In conjunction with the audit of the Partnership’s proved reserves and associated pre-tax present value discounted at ten percent, Pioneer provided to NSAI its external and internal engineering and geoscience technical data and analyses. Following NSAI’s review of that data, it had the option of accepting Pioneer’s interpretation, or making its own interpretation. No data was withheld from NSAI. NSAI accepted without independent verification the accuracy and completeness of the historical information and data furnished by Pioneer with respect to ownership interest; oil and gas production; well test data; commodity prices; operating and development costs; and any agreements relating to current and future operations of the properties and sales of production. However, if in the course of its evaluation something came to its attention that brought into question the validity or sufficiency of any such information or data, NSAI did not rely on such information or data until it had satisfactorily resolved its questions relating thereto or had independently verified such information or data.

In the course of its evaluations, NSAI prepared, for all of the audited properties, its own estimates of the Partnership’s proved reserves and the pre-tax present value of such reserves discounted at ten percent. NSAI reviewed its audit differences with Pioneer, and, in a number of cases, held joint meetings with Pioneer to review additional reserves work performed by the technical teams and any updated performance data related to the proved reserve differences. Such data was incorporated, as appropriate, by both parties into the proved reserve estimates. NSAI’s estimates, including any adjustments resulting from additional data, of those proved reserves and the pre-tax present value of such reserves discounted at ten percent did not differ from Pioneer’s estimates by more than ten percent in the aggregate. However, when compared on a lease-by-lease basis, some of Pioneer’s estimates were greater than those of NSAI and some were less than the estimates of NSAI. When such differences do not exceed ten percent in the aggregate and NSAI is satisfied that the proved reserves and pre-tax present value of such reserves discounted at ten percent are reasonable and that its audit objectives have been met, NSAI will issue an unqualified audit opinion. Remaining differences are not resolved due to the limited cost benefit of continuing such analyses by Pioneer and NSAI. At the conclusion of the audit process, it was NSAI’s opinion, as set forth in its audit letter, which is included as an exhibit to this Report, that Pioneer’s estimates of the Partnership’s proved oil and gas reserves and associated pre-tax future net revenues discounted at ten percent are, in the aggregate, reasonable and have been prepared in accordance with the “Standards Pertaining to the Estimating and Auditing of Oil and Gas Reserves Information” promulgated by the SPE.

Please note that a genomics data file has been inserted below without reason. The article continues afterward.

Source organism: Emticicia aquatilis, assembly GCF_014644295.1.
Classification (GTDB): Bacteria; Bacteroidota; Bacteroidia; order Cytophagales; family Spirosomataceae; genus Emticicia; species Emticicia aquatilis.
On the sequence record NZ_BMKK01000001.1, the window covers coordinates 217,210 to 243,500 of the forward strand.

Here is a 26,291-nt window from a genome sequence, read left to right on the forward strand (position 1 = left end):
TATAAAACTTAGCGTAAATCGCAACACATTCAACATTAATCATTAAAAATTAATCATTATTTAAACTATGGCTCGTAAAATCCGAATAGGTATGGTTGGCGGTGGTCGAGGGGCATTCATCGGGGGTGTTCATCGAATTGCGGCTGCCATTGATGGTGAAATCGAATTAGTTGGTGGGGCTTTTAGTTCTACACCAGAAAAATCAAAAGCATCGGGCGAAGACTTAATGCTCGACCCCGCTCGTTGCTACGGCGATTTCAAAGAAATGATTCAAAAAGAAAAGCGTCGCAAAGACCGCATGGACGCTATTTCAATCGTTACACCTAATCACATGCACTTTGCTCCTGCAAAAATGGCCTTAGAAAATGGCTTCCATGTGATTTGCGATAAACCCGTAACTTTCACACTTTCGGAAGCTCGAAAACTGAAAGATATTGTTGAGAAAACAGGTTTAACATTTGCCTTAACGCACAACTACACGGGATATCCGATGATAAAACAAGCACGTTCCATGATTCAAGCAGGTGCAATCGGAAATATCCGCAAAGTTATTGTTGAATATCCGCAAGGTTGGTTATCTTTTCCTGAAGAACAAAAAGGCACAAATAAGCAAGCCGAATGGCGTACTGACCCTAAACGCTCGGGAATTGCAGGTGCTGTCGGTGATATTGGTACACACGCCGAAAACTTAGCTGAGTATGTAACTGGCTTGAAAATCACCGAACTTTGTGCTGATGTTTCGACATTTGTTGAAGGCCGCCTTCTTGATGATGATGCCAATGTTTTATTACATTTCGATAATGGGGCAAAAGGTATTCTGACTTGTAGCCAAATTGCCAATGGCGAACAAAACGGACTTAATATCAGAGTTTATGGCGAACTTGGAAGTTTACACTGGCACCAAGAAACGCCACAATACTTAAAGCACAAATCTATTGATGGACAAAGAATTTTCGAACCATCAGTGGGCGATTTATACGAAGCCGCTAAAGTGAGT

See “Item 1A. Risk Factors,” “Critical Accounting Estimates” in “Item 7. Management’s Discussion and Analysis of Financial Condition and Results of Operations” and “Item 8. Financial Statements and Supplementary Data” for additional discussions regarding proved reserves and their related cash flows.

Qualifications of reserves preparers and auditors. The WWR is staffed by petroleum engineers and geoscientists with extensive industry experience and is managed by Pioneer’s Director of the WWR, the technical person that is primarily responsible for overseeing proved reserve estimates for Pioneer. Pioneer’s petroleum engineers meet the professional qualifications of reserves estimators and reserves auditors as defined by the “Standards Pertaining to the Estimating and Auditing of Oil and Gas Reserves Information,” promulgated by the SPE in 2001

 

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and revised in 2007. The WWR Director’s qualifications include 34 years of experience as a petroleum engineer, with 27 years focused on reserves reporting for independent oil and gas companies, including Pioneer. His educational background includes an undergraduate degree in Chemical Engineering and a Masters in Business Administration in Finance. He is also a Chartered Financial Analyst (“CFA”) and a member of the Oil and Gas Reserves Committee of the SPE.

NSAI provides worldwide petroleum property analysis services for energy clients, financial organizations and government agencies. NSAI was founded in 1961 and performs consulting petroleum engineering services under Texas Board of Professional Engineers Registration No. F-2699. The technical person primarily responsible for auditing the Partnership’s reserves estimates has been a practicing consulting petroleum engineer at NSAI since 1983 and has over 33 years of practical experience in petroleum engineering, including 32 years experience in the estimation and evaluation of proved reserves. He graduated with a Bachelor of Science degree in Chemical Engineering in 1978 and meets or exceeds the education, training, and experience requirements set forth in the “Standards Pertaining to the Estimating and Auditing of Oil and Gas Reserves Information” promulgated by the SPE.